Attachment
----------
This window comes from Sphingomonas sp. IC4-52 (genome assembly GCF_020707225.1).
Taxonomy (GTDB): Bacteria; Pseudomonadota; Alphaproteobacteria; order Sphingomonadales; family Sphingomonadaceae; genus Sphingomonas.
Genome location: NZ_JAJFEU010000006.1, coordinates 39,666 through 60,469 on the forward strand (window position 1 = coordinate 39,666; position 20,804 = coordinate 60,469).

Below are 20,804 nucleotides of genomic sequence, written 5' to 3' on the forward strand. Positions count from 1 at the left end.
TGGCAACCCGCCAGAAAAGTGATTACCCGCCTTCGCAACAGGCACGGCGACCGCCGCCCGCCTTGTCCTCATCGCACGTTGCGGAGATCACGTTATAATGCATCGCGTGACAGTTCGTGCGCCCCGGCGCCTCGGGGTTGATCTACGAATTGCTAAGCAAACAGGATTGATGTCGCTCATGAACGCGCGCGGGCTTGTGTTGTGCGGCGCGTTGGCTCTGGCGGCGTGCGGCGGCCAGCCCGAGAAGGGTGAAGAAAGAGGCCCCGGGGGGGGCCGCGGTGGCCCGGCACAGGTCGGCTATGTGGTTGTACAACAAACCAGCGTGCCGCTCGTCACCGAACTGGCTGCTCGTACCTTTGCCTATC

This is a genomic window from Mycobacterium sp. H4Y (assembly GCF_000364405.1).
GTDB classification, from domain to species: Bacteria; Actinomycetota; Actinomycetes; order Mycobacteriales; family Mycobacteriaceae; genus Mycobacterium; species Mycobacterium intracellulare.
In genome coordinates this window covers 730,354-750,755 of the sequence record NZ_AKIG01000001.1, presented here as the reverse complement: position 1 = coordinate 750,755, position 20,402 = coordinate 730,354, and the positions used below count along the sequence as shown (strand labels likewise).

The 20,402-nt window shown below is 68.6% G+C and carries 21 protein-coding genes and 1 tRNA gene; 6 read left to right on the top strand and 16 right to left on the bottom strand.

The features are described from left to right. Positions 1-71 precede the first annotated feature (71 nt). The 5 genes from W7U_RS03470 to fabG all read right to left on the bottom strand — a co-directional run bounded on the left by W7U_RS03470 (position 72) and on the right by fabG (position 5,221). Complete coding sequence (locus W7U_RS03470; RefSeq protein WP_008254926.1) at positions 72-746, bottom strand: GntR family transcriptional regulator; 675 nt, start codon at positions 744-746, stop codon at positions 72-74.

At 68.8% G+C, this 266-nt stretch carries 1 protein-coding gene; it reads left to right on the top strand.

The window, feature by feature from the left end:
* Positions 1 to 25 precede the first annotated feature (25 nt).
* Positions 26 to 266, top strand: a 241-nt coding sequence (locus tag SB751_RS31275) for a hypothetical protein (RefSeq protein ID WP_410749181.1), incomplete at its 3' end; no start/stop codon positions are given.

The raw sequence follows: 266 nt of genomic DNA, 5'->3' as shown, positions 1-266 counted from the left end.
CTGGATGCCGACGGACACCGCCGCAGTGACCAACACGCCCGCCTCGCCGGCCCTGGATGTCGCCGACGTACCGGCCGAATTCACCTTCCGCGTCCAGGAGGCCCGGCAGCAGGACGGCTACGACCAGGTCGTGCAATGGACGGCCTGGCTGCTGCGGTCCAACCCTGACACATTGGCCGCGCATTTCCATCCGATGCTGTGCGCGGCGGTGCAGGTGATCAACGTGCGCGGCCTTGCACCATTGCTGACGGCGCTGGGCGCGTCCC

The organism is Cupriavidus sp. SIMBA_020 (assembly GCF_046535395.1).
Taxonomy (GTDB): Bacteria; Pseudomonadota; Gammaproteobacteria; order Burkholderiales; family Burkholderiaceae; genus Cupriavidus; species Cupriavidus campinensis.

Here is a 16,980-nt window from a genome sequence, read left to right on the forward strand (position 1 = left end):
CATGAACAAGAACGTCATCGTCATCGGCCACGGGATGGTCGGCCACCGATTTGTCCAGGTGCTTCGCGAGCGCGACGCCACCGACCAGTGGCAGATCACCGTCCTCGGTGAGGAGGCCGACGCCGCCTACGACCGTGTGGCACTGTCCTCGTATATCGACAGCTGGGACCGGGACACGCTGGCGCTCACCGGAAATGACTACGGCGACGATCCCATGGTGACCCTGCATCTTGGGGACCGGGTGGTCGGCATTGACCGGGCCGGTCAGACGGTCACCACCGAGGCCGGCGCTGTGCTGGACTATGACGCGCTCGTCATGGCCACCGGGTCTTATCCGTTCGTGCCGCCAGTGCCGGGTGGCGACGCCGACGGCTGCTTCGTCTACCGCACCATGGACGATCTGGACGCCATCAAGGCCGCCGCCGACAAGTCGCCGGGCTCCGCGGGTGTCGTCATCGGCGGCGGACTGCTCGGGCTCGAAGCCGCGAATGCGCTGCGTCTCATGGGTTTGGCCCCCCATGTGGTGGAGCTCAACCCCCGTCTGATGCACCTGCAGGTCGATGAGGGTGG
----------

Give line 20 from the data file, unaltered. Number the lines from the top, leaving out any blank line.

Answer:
CATGAACAAGAACGTCATCGTCATCGGCCACGGGATGGTCGGCCACCGATTTGTCCAGGTGCTTCGCGAGCGCGACGCCACCGACCAGTGGCAGATCACCGTCCTCGGTGAGGAGGCCGACGCCGCCTACGACCGTGTGGCACTGTCCTCGTATATCGACAGCTGGGACCGGGACACGCTGGCGCTCACCGGAAATGACTACGGCGACGATCCCATGGTGACCCTGCATCTTGGGGACCGGGTGGTCGGCATTGACCGGGCCGGTCAGACGGTCACCACCGAGGCCGGCGCTGTGCTGGACTATGACGCGCTCGTCATGGCCACCGGGTCTTATCCGTTCGTGCCGCCAGTGCCGGGTGGCGACGCCGACGGCTGCTTCGTCTACCGCACCATGGACGATCTGGACGCCATCAAGGCCGCCGCCGACAAGTCGCCGGGCTCCGCGGGTGTCGTCATCGGCGGCGGACTGCTCGGGCTCGAAGCCGCGAATGCGCTGCGTCTCATGGGTTTGGCCCCCCATGTGGTGGAGCTCAACCCCCGTCTGATGCACCTGCAGGTCGATGAGGGTGG